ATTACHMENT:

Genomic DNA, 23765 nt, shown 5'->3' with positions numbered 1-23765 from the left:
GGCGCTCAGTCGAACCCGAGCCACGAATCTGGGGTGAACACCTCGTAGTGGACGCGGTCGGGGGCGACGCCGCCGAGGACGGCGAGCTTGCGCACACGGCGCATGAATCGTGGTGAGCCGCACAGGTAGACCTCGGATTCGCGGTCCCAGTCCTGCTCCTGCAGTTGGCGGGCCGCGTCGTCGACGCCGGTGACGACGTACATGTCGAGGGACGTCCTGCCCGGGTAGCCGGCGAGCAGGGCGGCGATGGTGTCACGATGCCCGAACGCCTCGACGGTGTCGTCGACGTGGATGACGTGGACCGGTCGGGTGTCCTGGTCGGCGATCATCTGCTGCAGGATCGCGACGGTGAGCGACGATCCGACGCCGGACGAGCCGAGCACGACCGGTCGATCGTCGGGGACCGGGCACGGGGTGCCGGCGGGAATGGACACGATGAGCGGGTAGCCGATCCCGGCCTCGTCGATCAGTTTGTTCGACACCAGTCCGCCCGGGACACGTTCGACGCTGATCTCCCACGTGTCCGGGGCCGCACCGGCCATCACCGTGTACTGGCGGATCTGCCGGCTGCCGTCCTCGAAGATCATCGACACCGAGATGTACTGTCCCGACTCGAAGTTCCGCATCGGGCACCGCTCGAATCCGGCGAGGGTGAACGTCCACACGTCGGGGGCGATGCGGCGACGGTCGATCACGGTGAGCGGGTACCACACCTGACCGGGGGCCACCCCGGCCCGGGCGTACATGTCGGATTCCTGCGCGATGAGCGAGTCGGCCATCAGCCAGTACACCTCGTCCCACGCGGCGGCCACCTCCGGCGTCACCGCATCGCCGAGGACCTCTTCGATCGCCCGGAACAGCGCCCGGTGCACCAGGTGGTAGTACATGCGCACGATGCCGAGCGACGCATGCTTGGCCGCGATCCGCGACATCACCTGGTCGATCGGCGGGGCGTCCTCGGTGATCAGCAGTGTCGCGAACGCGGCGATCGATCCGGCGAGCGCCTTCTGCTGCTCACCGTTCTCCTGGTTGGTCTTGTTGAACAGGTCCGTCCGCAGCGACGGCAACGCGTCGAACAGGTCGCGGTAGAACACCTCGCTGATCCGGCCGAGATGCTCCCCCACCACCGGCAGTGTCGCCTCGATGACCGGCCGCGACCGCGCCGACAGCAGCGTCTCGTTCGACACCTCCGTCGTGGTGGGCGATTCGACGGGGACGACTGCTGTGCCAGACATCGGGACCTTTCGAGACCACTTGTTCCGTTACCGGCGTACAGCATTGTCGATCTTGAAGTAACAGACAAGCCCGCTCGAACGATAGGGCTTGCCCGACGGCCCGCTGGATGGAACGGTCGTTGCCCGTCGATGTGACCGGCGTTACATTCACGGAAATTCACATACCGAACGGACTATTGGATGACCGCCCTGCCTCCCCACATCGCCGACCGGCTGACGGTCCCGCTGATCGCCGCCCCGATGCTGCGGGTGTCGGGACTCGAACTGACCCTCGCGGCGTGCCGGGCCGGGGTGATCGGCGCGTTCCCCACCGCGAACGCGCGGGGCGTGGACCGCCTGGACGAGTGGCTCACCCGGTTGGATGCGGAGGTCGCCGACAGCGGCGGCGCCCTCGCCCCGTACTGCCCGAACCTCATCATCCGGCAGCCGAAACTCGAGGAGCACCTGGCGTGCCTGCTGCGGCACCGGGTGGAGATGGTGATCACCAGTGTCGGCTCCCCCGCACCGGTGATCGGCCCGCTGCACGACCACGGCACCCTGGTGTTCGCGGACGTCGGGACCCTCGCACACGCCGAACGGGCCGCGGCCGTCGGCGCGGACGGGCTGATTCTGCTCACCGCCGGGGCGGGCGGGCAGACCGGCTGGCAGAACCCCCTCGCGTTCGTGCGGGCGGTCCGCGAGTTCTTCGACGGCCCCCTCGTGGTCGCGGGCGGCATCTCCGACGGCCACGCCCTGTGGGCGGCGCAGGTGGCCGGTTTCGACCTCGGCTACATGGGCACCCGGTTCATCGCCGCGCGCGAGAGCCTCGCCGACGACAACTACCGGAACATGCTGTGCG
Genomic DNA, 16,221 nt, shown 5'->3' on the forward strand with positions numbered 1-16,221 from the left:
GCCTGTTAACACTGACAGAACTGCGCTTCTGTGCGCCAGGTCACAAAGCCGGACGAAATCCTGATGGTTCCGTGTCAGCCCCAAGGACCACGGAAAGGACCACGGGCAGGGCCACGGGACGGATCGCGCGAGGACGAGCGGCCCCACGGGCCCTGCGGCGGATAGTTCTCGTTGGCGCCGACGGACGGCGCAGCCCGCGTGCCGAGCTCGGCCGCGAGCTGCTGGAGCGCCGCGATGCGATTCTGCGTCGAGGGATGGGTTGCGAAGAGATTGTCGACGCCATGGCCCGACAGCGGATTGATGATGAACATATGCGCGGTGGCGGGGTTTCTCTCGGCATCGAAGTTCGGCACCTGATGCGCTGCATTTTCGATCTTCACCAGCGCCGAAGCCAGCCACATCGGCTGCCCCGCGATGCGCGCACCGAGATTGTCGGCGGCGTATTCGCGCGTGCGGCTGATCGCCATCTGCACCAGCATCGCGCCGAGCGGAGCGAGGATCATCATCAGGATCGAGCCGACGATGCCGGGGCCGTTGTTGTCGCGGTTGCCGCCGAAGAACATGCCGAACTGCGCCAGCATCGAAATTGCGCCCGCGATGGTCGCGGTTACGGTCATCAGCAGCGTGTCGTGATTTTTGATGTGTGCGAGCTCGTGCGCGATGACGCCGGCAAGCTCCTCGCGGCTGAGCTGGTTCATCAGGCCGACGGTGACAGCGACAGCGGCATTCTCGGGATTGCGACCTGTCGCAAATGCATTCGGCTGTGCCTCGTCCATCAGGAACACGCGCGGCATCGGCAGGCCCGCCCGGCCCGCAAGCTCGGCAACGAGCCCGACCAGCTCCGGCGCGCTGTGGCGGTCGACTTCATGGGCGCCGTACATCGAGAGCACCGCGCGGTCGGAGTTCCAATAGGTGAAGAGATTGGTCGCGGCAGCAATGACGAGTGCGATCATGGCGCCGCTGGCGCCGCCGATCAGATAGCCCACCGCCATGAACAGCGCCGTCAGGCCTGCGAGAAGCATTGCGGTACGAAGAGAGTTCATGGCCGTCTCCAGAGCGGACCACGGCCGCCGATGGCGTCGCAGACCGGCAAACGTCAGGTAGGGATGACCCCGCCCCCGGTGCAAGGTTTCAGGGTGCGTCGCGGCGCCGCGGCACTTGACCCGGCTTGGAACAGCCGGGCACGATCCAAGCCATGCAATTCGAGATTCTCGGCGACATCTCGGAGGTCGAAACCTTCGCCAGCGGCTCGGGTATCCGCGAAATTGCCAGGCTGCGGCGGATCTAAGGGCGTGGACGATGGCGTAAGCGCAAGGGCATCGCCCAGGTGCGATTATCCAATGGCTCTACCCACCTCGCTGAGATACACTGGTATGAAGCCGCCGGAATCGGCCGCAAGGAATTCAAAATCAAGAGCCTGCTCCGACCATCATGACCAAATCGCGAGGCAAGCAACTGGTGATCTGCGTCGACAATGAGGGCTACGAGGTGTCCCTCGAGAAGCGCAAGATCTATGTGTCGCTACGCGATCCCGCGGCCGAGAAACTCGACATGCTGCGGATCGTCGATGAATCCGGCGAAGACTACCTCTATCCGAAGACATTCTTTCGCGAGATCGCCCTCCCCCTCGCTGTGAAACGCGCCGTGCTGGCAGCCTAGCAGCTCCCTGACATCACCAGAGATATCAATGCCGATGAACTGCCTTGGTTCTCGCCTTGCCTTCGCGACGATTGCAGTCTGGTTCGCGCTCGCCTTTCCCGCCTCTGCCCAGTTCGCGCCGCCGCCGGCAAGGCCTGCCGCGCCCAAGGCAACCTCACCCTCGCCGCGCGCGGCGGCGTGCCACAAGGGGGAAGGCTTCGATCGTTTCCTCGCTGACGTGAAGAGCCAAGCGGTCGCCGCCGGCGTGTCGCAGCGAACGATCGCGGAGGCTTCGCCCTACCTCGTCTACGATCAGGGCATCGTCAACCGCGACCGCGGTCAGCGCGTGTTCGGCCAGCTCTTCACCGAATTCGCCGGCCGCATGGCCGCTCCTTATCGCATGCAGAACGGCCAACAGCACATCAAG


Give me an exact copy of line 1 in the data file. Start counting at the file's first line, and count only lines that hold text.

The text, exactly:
Genomic DNA, 23765 nt, shown 5'->3' with positions numbered 1-23765 from the left: